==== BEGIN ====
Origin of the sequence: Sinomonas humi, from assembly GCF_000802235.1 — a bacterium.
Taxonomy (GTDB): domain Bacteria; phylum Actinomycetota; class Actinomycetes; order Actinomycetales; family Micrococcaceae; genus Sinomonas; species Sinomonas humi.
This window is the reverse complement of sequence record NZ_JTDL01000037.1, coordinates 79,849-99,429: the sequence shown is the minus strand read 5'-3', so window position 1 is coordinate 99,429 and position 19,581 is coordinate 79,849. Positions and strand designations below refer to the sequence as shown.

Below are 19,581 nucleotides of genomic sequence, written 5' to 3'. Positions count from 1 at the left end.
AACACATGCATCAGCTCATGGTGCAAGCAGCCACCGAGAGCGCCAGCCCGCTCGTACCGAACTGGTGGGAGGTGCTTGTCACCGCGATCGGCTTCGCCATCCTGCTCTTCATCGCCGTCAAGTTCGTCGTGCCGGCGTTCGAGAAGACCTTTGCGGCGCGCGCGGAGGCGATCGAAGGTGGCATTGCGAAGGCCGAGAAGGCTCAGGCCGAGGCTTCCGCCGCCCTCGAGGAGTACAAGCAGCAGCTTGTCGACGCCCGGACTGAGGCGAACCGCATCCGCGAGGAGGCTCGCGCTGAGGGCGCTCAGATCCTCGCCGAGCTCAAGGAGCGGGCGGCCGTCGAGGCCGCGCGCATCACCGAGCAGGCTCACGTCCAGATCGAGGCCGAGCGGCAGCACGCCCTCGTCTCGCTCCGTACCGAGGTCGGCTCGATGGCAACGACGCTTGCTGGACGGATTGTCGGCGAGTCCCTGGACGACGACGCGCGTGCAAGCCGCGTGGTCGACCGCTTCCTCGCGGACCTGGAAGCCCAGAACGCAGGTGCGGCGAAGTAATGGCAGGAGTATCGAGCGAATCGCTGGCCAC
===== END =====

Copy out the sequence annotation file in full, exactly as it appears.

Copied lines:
Origin of the sequence: Sinomonas humi, from assembly GCF_000802235.1 — a bacterium.
Taxonomy (GTDB): domain Bacteria; phylum Actinomycetota; class Actinomycetes; order Actinomycetales; family Micrococcaceae; genus Sinomonas; species Sinomonas humi.
This window is the reverse complement of sequence record NZ_JTDL01000037.1, coordinates 79,849-99,429: the sequence shown is the minus strand read 5'-3', so window position 1 is coordinate 99,429 and position 19,581 is coordinate 79,849. Positions and strand designations below refer to the sequence as shown.

Below are 19,581 nucleotides of genomic sequence, written 5' to 3'. Positions count from 1 at the left end.
AACACATGCATCAGCTCATGGTGCAAGCAGCCACCGAGAGCGCCAGCCCGCTCGTACCGAACTGGTGGGAGGTGCTTGTCACCGCGATCGGCTTCGCCATCCTGCTCTTCATCGCCGTCAAGTTCGTCGTGCCGGCGTTCGAGAAGACCTTTGCGGCGCGCGCGGAGGCGATCGAAGGTGGCATTGCGAAGGCCGAGAAGGCTCAGGCCGAGGCTTCCGCCGCCCTCGAGGAGTACAAGCAGCAGCTTGTCGACGCCCGGACTGAGGCGAACCGCATCCGCGAGGAGGCTCGCGCTGAGGGCGCTCAGATCCTCGCCGAGCTCAAGGAGCGGGCGGCCGTCGAGGCCGCGCGCATCACCGAGCAGGCTCACGTCCAGATCGAGGCCGAGCGGCAGCACGCCCTCGTCTCGCTCCGTACCGAGGTCGGCTCGATGGCAACGACGCTTGCTGGACGGATTGTCGGCGAGTCCCTGGACGACGACGCGCGTGCAAGCCGCGTGGTCGACCGCTTCCTCGCGGACCTGGAAGCCCAGAACGCAGGTGCGGCGAAGTAATGGCAGGAGTATCGAGCGAATCGCTGGCCAC